- “This sounds boring, you might conclude. It sounds like work, and it sounds like life. Perhaps we should get used to it again, and use it to our benefit. Perhaps in an incessant, up-the-ante world, we could do with a little less excitement.”
“In a much-read story in The Times, “The Relentlessness of Modern Parenting,” Claire Cain Miller cited a recent study that found that regardless of class, income or race, parents believed that “children who were bored after school should be enrolled in extracurricular activities, and that parents who were busy should stop their task and draw with their children if asked.”
An article written in praise of boredom, and I couldn’t agree more. Every now and then, it makes sense to get a little (or plenty) bored.
- “Back in November, Instacart changed how it paid its delivery workers, saying that it would provide them with an “earnings estimate, and a minimum $10 payment for their work. The controversy arose when it became clear that part of that $10 minimum payment was coming from tips that customers left for their Shoppers, allowing the company to pay less towards that minimum payment. Faced with lower weekly earnings, Shoppers complained, and the company said that it would keep tips separate from that minimum payment.Amazon and DoorDash have similar policies, and despite that outcry at Instacart, they have indicated that they’re sticking with them.”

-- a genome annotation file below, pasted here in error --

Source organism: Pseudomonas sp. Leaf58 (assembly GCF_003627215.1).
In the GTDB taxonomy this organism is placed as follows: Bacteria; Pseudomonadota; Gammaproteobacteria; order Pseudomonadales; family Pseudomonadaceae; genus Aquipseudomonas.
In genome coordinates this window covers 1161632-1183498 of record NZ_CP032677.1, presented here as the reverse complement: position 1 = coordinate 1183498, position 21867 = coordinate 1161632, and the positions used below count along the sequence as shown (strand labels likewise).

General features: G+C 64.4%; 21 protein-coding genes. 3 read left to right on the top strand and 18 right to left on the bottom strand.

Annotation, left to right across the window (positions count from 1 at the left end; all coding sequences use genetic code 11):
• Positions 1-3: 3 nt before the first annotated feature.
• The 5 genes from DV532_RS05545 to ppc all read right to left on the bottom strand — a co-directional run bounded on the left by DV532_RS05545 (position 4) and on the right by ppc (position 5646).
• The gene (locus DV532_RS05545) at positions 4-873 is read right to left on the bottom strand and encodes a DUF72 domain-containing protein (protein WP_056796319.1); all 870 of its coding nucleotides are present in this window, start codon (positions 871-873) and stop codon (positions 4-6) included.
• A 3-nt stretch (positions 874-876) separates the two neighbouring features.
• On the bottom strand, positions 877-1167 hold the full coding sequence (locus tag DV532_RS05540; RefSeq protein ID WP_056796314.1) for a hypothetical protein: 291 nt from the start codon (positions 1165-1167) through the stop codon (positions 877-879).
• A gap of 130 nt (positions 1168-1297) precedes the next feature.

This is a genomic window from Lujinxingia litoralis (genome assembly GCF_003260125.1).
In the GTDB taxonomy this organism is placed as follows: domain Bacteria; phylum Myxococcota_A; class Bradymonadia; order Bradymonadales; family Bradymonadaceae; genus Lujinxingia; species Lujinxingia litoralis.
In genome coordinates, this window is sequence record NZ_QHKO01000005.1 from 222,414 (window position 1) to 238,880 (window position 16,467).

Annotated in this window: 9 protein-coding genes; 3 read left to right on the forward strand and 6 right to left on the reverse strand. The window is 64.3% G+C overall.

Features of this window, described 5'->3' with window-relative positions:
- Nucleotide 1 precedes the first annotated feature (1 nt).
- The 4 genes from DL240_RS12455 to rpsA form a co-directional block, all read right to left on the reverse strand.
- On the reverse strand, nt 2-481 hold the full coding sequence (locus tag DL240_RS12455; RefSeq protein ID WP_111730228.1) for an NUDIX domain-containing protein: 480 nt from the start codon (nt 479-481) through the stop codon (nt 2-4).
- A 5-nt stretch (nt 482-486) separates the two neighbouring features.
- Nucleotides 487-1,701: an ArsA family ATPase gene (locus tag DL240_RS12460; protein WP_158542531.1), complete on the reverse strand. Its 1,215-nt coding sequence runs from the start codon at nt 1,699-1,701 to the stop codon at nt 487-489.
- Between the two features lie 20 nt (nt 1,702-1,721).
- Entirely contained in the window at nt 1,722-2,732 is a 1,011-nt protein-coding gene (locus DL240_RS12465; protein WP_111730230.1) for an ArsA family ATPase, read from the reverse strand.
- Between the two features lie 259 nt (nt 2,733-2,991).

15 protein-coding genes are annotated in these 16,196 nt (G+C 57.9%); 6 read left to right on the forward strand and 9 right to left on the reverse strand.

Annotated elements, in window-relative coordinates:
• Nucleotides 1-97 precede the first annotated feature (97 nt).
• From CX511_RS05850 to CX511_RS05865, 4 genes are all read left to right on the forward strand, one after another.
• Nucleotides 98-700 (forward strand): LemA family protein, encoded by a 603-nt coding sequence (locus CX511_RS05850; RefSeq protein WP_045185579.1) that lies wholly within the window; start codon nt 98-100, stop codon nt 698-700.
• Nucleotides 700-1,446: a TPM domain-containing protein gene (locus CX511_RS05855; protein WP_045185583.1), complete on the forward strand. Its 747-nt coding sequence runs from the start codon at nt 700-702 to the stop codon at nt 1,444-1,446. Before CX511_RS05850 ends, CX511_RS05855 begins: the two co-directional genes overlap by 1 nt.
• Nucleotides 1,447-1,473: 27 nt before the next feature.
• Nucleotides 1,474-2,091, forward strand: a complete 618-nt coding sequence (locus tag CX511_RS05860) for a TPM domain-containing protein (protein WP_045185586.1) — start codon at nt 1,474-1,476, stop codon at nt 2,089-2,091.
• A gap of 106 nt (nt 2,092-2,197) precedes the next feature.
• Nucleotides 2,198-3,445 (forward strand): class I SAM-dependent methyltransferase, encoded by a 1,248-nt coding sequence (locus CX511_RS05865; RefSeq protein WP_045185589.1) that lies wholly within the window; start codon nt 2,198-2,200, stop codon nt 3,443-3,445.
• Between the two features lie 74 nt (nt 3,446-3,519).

Not only a PR disaster, which it is. But also a great way to work through your understanding of elasticities of supply and demand.
- “More to the point, having big aircraft puts downward pressure on ticket prices. Carriers typically like to fill up at least four-fifths of their seats to maximize the revenue on each flight. The bigger the aircraft, the more discounting and promotions sales teams need to do to hit this target — one reason that the trend elsewhere in the industry has been away from the A380 and Boeing 747.”
And if the second link above whetted your appetite about using concepts of elasticity in the world outside – then this article about large airplanes, availability of alternatives and changing partnerships will be quite useful.
- “The economy of favours that he describes in long, carefully researched chapters on the genesis of the Genco Pura Olive Oil company was familiar, too, because that was how much of New Delhi and north India’s business clans worked and still work, stepping in to dispense justice, protection, retribution where the government either failed or was absent.”
There is always a rule of law in society – that may well be a definition of society. That law need not always come from government – where governments are weak, other institutions will step in to form, change and enforce the law. That’s the Godfather, and that’s why it is such a great read.
- “A welfare state makes sense if it means the state providing education and health care for all. Alternatively, handouts are affordable in a lower-middle income economy if you divert money from the less deserving, or if the promised benefits are not open-ended so that you don’t get a runaway bill. Without any of these, the old question begs an answer: Should you give a man fish, or teach him how to fish? Lurking hidden in the new bout of welfarism seems to be an admission that the state can’t deliver for the poor anything other than cash.”
The earlier part of the article points out statistics that show how much India has grown over the past decade and a half. But competitive politics and botched policies mean that we’re once again in dole-out season. The more things change…